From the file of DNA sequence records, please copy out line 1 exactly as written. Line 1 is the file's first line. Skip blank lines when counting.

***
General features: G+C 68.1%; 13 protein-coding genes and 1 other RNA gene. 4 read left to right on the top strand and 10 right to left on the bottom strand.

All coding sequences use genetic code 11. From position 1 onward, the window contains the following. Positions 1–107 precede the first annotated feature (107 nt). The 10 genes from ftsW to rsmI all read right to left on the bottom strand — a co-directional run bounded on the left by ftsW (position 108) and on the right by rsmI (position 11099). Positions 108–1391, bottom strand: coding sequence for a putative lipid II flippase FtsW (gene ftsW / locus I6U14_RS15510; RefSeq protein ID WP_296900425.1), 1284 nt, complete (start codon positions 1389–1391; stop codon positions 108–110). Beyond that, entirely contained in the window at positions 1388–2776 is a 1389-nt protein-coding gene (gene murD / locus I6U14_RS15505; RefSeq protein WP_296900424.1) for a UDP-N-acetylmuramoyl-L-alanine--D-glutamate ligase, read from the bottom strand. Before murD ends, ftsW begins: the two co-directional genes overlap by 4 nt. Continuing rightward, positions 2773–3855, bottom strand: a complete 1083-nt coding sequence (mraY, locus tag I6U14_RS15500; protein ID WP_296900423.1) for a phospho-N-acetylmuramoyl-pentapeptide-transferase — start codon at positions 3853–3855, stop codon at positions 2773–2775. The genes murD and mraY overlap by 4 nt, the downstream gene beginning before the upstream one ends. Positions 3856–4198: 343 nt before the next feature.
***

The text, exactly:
General features: G+C 68.1%; 13 protein-coding genes and 1 other RNA gene. 4 read left to right on the top strand and 10 right to left on the bottom strand.